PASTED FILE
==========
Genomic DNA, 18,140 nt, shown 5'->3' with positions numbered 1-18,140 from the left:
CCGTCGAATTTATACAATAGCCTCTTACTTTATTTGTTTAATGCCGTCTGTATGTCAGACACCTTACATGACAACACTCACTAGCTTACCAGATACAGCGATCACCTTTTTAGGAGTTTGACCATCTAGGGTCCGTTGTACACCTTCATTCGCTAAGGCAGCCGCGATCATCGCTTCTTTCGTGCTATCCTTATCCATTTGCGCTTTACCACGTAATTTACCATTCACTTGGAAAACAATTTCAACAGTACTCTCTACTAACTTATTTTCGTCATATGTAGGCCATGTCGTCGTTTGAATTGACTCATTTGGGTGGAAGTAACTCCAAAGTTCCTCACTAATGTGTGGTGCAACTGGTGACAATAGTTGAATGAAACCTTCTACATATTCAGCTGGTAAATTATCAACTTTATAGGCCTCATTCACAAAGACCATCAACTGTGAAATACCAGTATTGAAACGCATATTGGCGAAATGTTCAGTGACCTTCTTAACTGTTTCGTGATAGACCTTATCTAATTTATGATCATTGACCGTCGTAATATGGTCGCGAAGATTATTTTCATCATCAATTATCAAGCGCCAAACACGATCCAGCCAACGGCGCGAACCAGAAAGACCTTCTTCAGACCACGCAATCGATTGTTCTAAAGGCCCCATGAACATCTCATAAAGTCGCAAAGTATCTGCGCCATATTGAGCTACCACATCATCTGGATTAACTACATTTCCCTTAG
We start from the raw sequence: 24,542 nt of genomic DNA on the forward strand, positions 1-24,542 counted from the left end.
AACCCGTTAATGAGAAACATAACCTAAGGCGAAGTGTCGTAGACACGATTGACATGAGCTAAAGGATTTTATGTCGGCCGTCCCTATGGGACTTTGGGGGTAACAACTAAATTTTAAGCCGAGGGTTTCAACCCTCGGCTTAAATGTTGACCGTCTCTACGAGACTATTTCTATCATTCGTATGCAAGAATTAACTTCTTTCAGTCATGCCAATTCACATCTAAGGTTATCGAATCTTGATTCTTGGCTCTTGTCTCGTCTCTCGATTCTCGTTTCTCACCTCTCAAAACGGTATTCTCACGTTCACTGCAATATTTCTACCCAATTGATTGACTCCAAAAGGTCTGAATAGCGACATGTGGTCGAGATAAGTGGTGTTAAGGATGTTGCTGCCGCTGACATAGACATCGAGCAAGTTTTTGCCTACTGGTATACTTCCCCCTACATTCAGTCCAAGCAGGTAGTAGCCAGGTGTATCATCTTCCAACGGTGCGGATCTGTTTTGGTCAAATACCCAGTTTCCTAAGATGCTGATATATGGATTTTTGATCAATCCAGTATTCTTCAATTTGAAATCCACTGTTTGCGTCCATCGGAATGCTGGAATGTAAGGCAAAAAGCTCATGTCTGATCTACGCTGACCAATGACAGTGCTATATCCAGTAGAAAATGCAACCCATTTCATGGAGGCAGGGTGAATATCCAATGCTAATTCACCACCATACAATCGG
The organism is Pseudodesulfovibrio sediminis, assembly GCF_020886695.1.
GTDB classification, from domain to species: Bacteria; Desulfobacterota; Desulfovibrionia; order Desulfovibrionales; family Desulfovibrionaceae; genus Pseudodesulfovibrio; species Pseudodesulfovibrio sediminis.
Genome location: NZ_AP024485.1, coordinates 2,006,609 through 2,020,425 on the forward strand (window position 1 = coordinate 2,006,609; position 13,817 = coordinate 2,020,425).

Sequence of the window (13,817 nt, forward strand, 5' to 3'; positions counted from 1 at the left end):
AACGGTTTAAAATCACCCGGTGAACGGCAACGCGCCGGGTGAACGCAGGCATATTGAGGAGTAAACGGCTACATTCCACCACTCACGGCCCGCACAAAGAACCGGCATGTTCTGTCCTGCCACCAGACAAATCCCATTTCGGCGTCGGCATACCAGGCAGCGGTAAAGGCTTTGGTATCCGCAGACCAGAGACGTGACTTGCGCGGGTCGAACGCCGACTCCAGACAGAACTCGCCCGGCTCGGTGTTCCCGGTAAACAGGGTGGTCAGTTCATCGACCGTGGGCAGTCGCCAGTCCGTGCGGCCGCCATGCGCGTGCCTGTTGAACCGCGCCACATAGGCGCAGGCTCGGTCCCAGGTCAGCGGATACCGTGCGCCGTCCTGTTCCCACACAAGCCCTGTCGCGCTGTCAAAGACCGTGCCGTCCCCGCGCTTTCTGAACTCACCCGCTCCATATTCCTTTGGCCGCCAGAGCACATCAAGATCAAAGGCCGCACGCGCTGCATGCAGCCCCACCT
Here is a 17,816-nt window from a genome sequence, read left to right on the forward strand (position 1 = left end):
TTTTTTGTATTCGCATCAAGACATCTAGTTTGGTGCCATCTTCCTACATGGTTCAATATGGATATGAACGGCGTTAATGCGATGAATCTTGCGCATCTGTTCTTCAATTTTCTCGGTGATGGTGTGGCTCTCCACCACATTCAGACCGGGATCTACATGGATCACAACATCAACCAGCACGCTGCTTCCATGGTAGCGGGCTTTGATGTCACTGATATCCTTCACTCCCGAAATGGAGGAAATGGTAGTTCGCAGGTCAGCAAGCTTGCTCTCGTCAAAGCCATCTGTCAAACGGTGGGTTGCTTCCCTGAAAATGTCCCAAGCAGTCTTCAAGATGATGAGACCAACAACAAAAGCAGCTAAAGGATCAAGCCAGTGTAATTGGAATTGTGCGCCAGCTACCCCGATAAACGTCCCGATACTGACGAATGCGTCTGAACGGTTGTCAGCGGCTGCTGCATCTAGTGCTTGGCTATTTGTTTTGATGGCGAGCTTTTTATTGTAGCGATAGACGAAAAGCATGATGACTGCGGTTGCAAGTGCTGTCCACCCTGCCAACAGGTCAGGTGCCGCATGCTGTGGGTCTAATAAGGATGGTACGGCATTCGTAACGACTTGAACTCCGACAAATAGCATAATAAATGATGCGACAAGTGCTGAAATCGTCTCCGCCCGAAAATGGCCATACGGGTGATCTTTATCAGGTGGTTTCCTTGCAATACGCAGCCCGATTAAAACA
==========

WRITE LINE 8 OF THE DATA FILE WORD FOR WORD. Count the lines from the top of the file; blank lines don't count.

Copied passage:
Sequence of the window (13,817 nt, forward strand, 5' to 3'; positions counted from 1 at the left end):